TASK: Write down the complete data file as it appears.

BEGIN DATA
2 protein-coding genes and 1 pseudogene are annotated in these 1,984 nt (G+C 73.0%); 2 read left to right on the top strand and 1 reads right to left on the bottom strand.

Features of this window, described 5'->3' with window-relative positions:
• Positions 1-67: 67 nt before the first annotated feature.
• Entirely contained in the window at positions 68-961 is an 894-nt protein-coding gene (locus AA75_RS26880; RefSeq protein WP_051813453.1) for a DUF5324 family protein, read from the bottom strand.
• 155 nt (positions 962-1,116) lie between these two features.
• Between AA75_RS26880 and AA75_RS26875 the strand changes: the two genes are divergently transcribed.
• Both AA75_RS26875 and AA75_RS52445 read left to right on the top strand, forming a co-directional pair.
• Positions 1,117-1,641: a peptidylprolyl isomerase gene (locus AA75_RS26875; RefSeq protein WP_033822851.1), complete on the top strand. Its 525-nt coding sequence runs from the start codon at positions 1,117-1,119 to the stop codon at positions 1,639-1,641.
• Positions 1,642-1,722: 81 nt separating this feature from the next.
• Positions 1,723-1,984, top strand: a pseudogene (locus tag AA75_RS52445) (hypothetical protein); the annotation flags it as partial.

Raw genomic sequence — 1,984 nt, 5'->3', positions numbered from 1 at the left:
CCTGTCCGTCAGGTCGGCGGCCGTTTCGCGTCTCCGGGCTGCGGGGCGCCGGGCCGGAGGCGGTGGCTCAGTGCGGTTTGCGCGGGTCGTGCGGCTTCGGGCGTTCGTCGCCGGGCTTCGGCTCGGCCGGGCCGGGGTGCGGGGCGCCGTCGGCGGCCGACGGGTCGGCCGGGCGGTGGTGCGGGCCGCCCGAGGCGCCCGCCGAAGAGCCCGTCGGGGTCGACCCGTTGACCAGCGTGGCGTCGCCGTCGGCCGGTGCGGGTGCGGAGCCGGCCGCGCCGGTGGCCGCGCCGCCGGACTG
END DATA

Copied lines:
2 protein-coding genes and 1 pseudogene are annotated in these 1,984 nt (G+C 73.0%); 2 read left to right on the top strand and 1 reads right to left on the bottom strand.

Features of this window, described 5'->3' with window-relative positions:
• Positions 1-67: 67 nt before the first annotated feature.
• Entirely contained in the window at positions 68-961 is an 894-nt protein-coding gene (locus AA75_RS26880; RefSeq protein WP_051813453.1) for a DUF5324 family protein, read from the bottom strand.
• 155 nt (positions 962-1,116) lie between these two features.
• Between AA75_RS26880 and AA75_RS26875 the strand changes: the two genes are divergently transcribed.
• Both AA75_RS26875 and AA75_RS52445 read left to right on the top strand, forming a co-directional pair.
• Positions 1,117-1,641: a peptidylprolyl isomerase gene (locus AA75_RS26875; RefSeq protein WP_033822851.1), complete on the top strand. Its 525-nt coding sequence runs from the start codon at positions 1,117-1,119 to the stop codon at positions 1,639-1,641.
• Positions 1,642-1,722: 81 nt separating this feature from the next.
• Positions 1,723-1,984, top strand: a pseudogene (locus tag AA75_RS52445) (hypothetical protein); the annotation flags it as partial.

Raw genomic sequence — 1,984 nt, 5'->3', positions numbered from 1 at the left:
CCTGTCCGTCAGGTCGGCGGCCGTTTCGCGTCTCCGGGCTGCGGGGCGCCGGGCCGGAGGCGGTGGCTCAGTGCGGTTTGCGCGGGTCGTGCGGCTTCGGGCGTTCGTCGCCGGGCTTCGGCTCGGCCGGGCCGGGGTGCGGGGCGCCGTCGGCGGCCGACGGGTCGGCCGGGCGGTGGTGCGGGCCGCCCGAGGCGCCCGCCGAAGAGCCCGTCGGGGTCGACCCGTTGACCAGCGTGGCGTCGCCGTCGGCCGGTGCGGGTGCGGAGCCGGCCGCGCCGGTGGCCGCGCCGCCGGACTG